Movies and western songs have left the romantic impression of wide open spaces on the lonesome prairie. That description is more accurate today than it was during Isaac's life, when settlers hurried to claim homesteads on quarter-sections of 160 acre parcels of land. Because the homesteader was required to live on the property he or she claimed, it was possible for each square mile of land to have four different homesteaders living there, in some cases even more if the homesteaders claimed smaller parcels of land. A timber claim did not require that the claimant live on the property, so not every quarter of land contained a dwelling. The best land was claimed first, so poor, sandy acreage was available a while longer, but many settlers in Stafford County arrived in 1878, when Isaac staked his claim.
Isaac did not own a horse for several years following his arrival. He had to break the prairie sod with "man-power" or trade his labor in exchange for the use of a neighbor's horse and plow, and during that time he devoted most of his effort to cultivating trees. Understandably, a quarter-section homestead provided more than enough for one man to farm. During the early 1880s, when prices for crops were good and hopes for the future were high, Isaac and most other farmers acquired horses, mules, or oxen, and machinery for the animals to pull. Although this allowed one man to farm more land, it often meant the farmer had mortgaged his property to secure the money for his purchases. Within a few years, drought, mortgages, and falling prices for their crops caused many settlers to abandon their claims, and the population density declined. As even better machinery was invented, the number of farmers was further reduced.
Today, huge equipment allows a farmer to cover more ground in a few hours than Isaac could have covered in many days. In addition, the massive expenses of equipment, land, and such things as fuel, herbicides, and fertilizers have forced the remaining family farms to become large business operations, one family farming thousands of acres, with only a few exceptions. The use of irrigation has also contributed to the change. Isaac was an agriculturalist who advocated modern farming techniques and personally conducted experiments with different farming methods and seed varieties, as well as inventing and modifying equipment to improve what was available for farmers to buy. As forward thinking as Isaac was, he would probably be amazed by today's farms.
Let me use a recent aerial photograph of the land that was once Isaac's homestead and timber claim to illustrate some of the differences in today's farms. To orient yourself, imagine that you are sitting in the airplane looking out toward the northwest horizon. In the middle of the picture are two circular fields with green, growing crops. The circle that is only about half green-covered was Isaac's homestead; the nearly full circle of green to the north was Isaac's timber claim. The remnants of Isaac's tree rows are along the east side of both quarters of ground and a partial row still exists between them. The road that runs along the south side of Isaac's homestead is the county line between Stafford County to the north (where Isaac's land is located) and Pratt County to the south. Notice how the land is laid out in a grid pattern of square mile sections. The circles are created by irrigation systems that pivot in the center of a quarter-section field to water the crop growing within the circle of its path. The corners of the square field are often planted in a dry-land crop that doesn't require as much water. What was once Isaac's land occupies the west half of that section. The two quarters on the east half of the section appear gray in this photograph. Together, those four quarters form a square-mile section of land. When Isaac lived there, only his timber claim did not have a residence.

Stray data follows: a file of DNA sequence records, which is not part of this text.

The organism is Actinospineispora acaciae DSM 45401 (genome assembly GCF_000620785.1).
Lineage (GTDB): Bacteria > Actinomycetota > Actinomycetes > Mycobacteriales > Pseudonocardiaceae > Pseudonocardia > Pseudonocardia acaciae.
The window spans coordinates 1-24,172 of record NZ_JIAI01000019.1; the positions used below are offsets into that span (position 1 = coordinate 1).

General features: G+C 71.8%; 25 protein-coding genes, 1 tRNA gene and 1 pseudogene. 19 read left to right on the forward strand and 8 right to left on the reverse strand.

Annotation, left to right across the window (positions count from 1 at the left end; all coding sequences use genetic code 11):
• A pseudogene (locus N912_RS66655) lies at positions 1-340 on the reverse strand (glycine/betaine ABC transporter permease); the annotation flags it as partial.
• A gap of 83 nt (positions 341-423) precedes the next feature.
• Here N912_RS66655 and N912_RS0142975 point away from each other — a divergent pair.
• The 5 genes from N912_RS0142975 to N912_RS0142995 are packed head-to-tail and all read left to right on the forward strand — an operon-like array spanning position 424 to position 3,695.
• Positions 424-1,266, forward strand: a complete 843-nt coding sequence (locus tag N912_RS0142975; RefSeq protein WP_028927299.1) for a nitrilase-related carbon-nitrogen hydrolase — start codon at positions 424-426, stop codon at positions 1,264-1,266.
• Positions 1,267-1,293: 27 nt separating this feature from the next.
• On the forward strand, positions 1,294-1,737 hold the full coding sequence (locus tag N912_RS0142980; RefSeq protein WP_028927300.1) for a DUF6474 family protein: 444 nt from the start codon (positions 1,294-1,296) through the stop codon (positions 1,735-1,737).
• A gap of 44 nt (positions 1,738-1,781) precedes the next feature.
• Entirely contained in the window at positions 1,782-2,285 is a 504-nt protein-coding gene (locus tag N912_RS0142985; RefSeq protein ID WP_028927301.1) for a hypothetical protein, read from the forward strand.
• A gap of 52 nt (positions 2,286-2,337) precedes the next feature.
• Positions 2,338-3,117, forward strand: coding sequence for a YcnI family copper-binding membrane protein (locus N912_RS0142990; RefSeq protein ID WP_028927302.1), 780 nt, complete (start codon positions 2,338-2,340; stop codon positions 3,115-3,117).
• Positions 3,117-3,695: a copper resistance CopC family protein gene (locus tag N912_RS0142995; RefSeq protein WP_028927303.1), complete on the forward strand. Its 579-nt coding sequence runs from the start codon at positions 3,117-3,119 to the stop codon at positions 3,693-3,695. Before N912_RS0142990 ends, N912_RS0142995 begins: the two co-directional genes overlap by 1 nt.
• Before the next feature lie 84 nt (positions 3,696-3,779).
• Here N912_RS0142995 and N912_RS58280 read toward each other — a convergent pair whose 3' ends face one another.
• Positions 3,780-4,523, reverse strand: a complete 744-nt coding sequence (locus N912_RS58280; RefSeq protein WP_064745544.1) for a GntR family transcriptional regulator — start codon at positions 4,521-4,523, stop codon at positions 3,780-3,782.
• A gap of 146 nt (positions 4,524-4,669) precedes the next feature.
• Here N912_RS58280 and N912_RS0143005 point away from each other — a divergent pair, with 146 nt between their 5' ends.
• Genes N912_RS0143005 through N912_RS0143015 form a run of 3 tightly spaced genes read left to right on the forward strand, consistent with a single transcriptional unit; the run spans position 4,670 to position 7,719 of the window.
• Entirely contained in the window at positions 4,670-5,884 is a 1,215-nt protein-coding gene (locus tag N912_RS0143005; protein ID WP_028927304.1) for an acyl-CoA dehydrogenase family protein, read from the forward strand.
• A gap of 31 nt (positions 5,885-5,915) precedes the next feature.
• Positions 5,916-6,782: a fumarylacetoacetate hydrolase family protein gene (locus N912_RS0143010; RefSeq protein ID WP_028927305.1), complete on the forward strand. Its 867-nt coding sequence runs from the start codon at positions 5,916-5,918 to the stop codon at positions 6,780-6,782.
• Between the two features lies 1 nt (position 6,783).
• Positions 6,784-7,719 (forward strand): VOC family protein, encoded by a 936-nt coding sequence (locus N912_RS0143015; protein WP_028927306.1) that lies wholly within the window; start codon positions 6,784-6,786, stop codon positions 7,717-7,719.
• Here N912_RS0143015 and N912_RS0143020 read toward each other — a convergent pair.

If you look closely at the land receding in the distance to the west in the photograph, you can identify another square-mile section. The SE/4 has a circle irrigation system, the SW/4 has a tree row between it and the NW/4, and the NE/4 is an empty gray square. There are no longer any homes in that section, although there were in Isaac's time. Continue looking to the west and you will see a small cluster of trees along the edge of the SE/4 in the next section. That is where my childhood home is located, with only a square mile section separating Isaac's old home and mine.
Isaac wrote in his Journal that in 1890 sixty-six registered voters appeared to cast their ballots in Albano Township, which at that time would have meant sixty-six men. Women did not have the vote, although there were female heads of households living in the thirty-six square miles of the township. Currently there are twenty-nine registered voters in Albano Township, which includes both men and women. The "wide open spaces" between homes are definitely greater and the prairie more lonesome today than in Isaac's time.
I hope this gives those of you who are not familiar with farms on the Kansas plains an idea of how they look today, as well as a sense of how different it would have looked in Isaac's day, with three or four families living on each square mile of land, farming irregularly shaped fields, and carefully tending tree groves, treasured for their shade in an age before air conditioning and their purpose as a wind break to slow erosion caused by winds racing unimpeded across the prairie.
In a future blog, I will return to this photograph to identify where some of Isaac's neighbors lived. I enjoy receiving your comments, clicks, and checks at the end of every posting, to discover which blogs you particularly like. My followers now include people from many states, both urban and rural, which makes your input even more appreciated as I include a variety of topics in the blog. Let me hear from all of you!